Karl Marx Biography

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Social Theorist Karl Marx
The social theorist I chose to do my paper on is Karl Marx. Marx was born in Trier, Rhenish Prussia, on May 5, 1818. Marx was the son of Heinrich Marx, a lawyer, and Henriette Marx. Heinrich and Henriette Marx were descendants from a long line of Jewish rabbis. His father was banned from practicing law because he was a Jew. Marx’s father converted his family to Lutheranism. Marx attended a Lutheran elementary school and later became an atheist and materialist, rejecting both the Christian and Jewish religions. Marx would later coin the aphorism “Religion is the opium of the people,” which is a cardinal principle in modern communism. While Marx attended the Friedrich Wilhelm Gymnasium in Trier he excelled in French and Latin, both in which he became fluent. Marx graduated at age 17 in 1835 from the Gymnasium. In later years Marx’s proficiency for languages would help him to teach himself Spanish, Italian, Dutch, English, Russian, and Scandinavian. Although Marx never lost his Teutonic accent while speaking he came to master the English language and loved Shakespeare, whose works Marx would come to know by heart. In October of 1835 Karl Marx attended Bonn University where he mostly took classes in jurisprudence because it was his fathers wish for his son to follow in his footsteps and become a lawyer. Marx however was more interested in philosophy and literature than he was law because he wanted to become a poet and dramatist. Marx wrote a lot of poetry during his days as a student which later in life he recognized as imitative and mediocre. During his one year at Bonn University Marx did very little studying and more drinking. He was once arrested for disturbing the peace. Marx also fought in one duel in which he was wounded in the right eye. Marx’s father took him out of Bonn University and enrolled him into the University of Berlin. The University of Berlin was full of brilliant thinkers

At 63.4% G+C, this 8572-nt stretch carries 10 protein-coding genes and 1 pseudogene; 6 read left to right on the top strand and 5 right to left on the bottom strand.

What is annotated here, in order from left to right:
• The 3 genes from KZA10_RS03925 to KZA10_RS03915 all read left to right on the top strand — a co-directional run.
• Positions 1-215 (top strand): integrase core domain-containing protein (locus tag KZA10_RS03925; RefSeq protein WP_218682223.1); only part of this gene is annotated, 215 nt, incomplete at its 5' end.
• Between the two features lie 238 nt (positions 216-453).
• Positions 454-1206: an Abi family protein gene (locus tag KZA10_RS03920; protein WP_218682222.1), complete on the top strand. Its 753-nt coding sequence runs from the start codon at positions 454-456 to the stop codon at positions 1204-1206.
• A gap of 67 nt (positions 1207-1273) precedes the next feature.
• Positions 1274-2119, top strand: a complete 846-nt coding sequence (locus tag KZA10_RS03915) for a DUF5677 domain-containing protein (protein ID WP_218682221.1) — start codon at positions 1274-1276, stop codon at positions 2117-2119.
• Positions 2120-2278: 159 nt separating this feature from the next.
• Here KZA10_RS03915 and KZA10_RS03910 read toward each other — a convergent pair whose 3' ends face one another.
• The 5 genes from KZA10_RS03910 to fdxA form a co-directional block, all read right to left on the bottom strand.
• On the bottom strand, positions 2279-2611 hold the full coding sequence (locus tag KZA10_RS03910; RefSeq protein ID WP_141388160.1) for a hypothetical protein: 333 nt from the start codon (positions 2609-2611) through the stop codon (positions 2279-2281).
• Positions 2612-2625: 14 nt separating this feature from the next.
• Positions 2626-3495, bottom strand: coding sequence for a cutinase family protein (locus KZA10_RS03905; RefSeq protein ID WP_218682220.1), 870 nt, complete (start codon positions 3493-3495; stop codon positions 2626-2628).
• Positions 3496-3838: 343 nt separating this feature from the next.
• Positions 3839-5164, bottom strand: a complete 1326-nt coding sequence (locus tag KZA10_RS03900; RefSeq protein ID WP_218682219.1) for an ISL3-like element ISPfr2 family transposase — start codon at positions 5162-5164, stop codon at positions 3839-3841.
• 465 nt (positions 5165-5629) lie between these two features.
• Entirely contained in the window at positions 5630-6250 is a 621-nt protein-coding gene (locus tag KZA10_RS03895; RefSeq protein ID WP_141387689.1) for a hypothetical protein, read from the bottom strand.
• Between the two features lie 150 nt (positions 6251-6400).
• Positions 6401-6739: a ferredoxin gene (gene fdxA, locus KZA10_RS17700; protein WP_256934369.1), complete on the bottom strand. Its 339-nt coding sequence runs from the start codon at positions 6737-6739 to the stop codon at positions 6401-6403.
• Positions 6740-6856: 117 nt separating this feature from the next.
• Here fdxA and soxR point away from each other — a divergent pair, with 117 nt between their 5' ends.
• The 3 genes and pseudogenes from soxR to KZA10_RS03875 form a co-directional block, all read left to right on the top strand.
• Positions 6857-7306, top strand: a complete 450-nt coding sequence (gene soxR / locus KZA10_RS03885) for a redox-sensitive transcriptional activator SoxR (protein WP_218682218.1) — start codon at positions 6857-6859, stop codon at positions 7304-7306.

Cited: British History. A Dictionary of British History. Copyright © 2001, 2004 by Oxford University Press. Columbia Encyclopedia

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